Problems with Teaching Standard English?
A full day class will be spent to differentiate and understand the proper usage of "will" vs. "shall". Basic skips "shall", which is not used in common speech anyway, and spends that day learning ten or twenty new words.
When teaching language in three years, time is spent on "How do you celibate Christmas in your country?" A night school for businessmen sticks to the subject.
In the US, a school gets paid a premium to teach English to foreign students,
So, these classes are packed full of students and retard the introduction of these young people into the main stream of school and society. Better for the students and cheaper would be to offer a summer school or semester in Basic English and allow them into the mainstream classrooms with only a year in transition.
Ivar A. Richards is often given equal credit for Basic with Charles K. Ogden.
Actually Ogden created English and his friend Richards climbed on board and helped popularize it, specifically in China, and he outlived Ogden and published some very popular books for teaching and about Basic English in many languages -- still being published today.
Other "International Languages.
Natural Language versions of English.
UnNatural Languages – seems stupid to me to avoid an existing world langauge, but politics rule.
- Basic English -- subset
- Special VOA -- news, not complete for living
- Specialized – VOA for religion
- Simple -- Basic plus most frequent other words
- Simplified – technical, Basic with expansion for each industry and company.
- Plain English – rules to make your writing easier to understand.
- Globish 1997, Jean-Paul Nerriere, -- not intended to be complete.
These all have simplied grammer of generalized European language.
- Volapük, 1879. Johann Martin Schleyer.
- Esperanto, 1907. L. L. Zamenhof , and its better off shoot, IDO
- Occidental , 1922. Edgar de Wahl.
- Novial, 1928, Otto Jespersen.
- Interglossa, 1943. Lancelot Hogben and its better offshoot, Glosa.
- Interlingue, 1951. A committee – like the others, an attempt at a pan-European language,
- Globish, 1998, Madhukar Gogate -- simplified spelling.
How to Choose a Langauge.
I spent a lot of tme with the staff of a commerce department of the State Department last year on how to
introduce English for Asian commerce. A perfect application of Basic. After most of a year, the recommendation report was submitted.
The higher-ups insisted that only full English is suitable for Embassy cocktail parties. Totally missed the chance to spread English for the masses and encouragment of international trade.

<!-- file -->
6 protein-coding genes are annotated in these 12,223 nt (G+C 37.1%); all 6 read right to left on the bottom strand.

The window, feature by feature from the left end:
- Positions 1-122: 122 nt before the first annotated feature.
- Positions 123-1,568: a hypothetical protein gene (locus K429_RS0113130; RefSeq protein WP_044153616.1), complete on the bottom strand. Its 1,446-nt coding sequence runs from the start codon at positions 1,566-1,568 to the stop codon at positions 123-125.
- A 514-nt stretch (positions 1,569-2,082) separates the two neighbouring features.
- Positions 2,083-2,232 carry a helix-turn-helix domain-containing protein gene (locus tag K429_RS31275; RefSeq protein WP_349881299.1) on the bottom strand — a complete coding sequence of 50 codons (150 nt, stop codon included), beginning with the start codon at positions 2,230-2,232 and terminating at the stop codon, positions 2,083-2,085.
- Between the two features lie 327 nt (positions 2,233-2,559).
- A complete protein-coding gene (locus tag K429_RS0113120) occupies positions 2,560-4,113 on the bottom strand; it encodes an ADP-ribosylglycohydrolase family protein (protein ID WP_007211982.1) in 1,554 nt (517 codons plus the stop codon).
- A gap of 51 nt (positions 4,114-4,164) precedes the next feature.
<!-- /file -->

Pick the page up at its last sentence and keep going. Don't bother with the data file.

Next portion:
Ogden's Who's Who entry contains “1946 to 48 : bedeviled by officials". I can understand him.
To whom it may concern,
I hope this email finds you well, I’m currently a researcher on a TV
programme called “Ask Rhod Glibert” which is a comedy factual show
For BBC1 in the UK. The show focus’s on quirky questions that we try to
answer but have some fun with at the same time.
We are currently trying to answer the Question “Are there to many words?”
With follow on question’s such as:
What is the minimum/basic words that you could survive with in the English
For instance could you survive with a vocabulary of 100 words or less for
I was wondering would you be able to assist us in trying to discover the
answer as during my research
I discovered your website.
And if you where free and willing we would love you to appear on the
programme as our phone expert and give us a definitive answer on the
question if that was Possible.
I look forward to hearing from you.
Ask Rhod Gilbert
On 13 Aug 2011, at 05:09,
I would be pleased to answer questions about the number of words required
to communicate in English. Give me a couple of days to dig up some
sources that can be put into question and answer form to be forwarded to
you for your consideration on how to proceed. I don't handle surprise questions very well.
Several scholars have developed ideas, the fewer words that are able
to express the full range of needs and ideas, the easier it is to
teach and learn. I want to gather facts and examples. One source
says that a typical Yorkshire farmer can get by with 400 words. An
Oxbridge scholar may demand 20,000. That sort of thing. Our hero,
C.K.Ogden, says 850 words
and proves it with dozens of books from which over 1,000 pages written in
Ogden's Basic English are displayed on our web pages including history,
news, fiction, poetry, technical articles and everyday living. I have yet
to run into anything in Standard English that cannot be said in Basic